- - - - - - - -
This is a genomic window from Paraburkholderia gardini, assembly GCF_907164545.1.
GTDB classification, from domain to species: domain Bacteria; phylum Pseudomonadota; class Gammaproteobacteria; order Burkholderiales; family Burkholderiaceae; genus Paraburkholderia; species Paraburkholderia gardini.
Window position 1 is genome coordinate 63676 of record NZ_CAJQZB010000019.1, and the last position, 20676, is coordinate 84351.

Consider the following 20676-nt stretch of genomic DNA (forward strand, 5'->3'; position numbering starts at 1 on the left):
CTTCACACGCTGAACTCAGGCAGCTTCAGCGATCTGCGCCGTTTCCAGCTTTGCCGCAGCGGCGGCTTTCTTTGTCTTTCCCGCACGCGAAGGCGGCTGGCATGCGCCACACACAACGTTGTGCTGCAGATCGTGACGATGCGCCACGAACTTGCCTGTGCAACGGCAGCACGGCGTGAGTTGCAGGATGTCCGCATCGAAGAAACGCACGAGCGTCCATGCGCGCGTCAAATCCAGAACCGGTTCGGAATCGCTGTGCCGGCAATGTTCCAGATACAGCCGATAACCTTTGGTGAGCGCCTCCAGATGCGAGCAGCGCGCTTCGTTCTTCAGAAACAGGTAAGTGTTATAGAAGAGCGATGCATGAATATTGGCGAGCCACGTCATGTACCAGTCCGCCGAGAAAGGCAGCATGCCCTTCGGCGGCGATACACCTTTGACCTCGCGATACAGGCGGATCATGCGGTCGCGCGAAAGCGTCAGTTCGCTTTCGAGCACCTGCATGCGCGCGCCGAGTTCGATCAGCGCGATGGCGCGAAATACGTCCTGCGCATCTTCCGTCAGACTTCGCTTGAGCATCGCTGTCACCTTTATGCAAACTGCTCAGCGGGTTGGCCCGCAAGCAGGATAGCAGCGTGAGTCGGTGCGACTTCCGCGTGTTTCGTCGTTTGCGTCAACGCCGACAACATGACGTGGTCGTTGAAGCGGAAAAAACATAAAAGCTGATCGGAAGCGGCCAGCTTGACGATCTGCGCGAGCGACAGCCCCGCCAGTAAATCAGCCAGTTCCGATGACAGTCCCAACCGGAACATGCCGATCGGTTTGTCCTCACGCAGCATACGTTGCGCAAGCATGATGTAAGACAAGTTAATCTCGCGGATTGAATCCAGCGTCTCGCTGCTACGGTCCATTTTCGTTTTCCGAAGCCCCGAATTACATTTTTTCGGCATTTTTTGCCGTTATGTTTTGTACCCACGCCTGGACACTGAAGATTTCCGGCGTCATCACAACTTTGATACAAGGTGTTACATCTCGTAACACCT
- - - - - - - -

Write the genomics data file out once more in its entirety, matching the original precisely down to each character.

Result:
This is a genomic window from Paraburkholderia gardini, assembly GCF_907164545.1.
GTDB classification, from domain to species: domain Bacteria; phylum Pseudomonadota; class Gammaproteobacteria; order Burkholderiales; family Burkholderiaceae; genus Paraburkholderia; species Paraburkholderia gardini.
Window position 1 is genome coordinate 63676 of record NZ_CAJQZB010000019.1, and the last position, 20676, is coordinate 84351.

Consider the following 20676-nt stretch of genomic DNA (forward strand, 5'->3'; position numbering starts at 1 on the left):
CTTCACACGCTGAACTCAGGCAGCTTCAGCGATCTGCGCCGTTTCCAGCTTTGCCGCAGCGGCGGCTTTCTTTGTCTTTCCCGCACGCGAAGGCGGCTGGCATGCGCCACACACAACGTTGTGCTGCAGATCGTGACGATGCGCCACGAACTTGCCTGTGCAACGGCAGCACGGCGTGAGTTGCAGGATGTCCGCATCGAAGAAACGCACGAGCGTCCATGCGCGCGTCAAATCCAGAACCGGTTCGGAATCGCTGTGCCGGCAATGTTCCAGATACAGCCGATAACCTTTGGTGAGCGCCTCCAGATGCGAGCAGCGCGCTTCGTTCTTCAGAAACAGGTAAGTGTTATAGAAGAGCGATGCATGAATATTGGCGAGCCACGTCATGTACCAGTCCGCCGAGAAAGGCAGCATGCCCTTCGGCGGCGATACACCTTTGACCTCGCGATACAGGCGGATCATGCGGTCGCGCGAAAGCGTCAGTTCGCTTTCGAGCACCTGCATGCGCGCGCCGAGTTCGATCAGCGCGATGGCGCGAAATACGTCCTGCGCATCTTCCGTCAGACTTCGCTTGAGCATCGCTGTCACCTTTATGCAAACTGCTCAGCGGGTTGGCCCGCAAGCAGGATAGCAGCGTGAGTCGGTGCGACTTCCGCGTGTTTCGTCGTTTGCGTCAACGCCGACAACATGACGTGGTCGTTGAAGCGGAAAAAACATAAAAGCTGATCGGAAGCGGCCAGCTTGACGATCTGCGCGAGCGACAGCCCCGCCAGTAAATCAGCCAGTTCCGATGACAGTCCCAACCGGAACATGCCGATCGGTTTGTCCTCACGCAGCATACGTTGCGCAAGCATGATGTAAGACAAGTTAATCTCGCGGATTGAATCCAGCGTCTCGCTGCTACGGTCCATTTTCGTTTTCCGAAGCCCCGAATTACATTTTTTCGGCATTTTTTGCCGTTATGTTTTGTACCCACGCCTGGACACTGAAGATTTCCGGCGTCATCACAACTTTGATACAAGGTGTTACATCTCGTAACACCT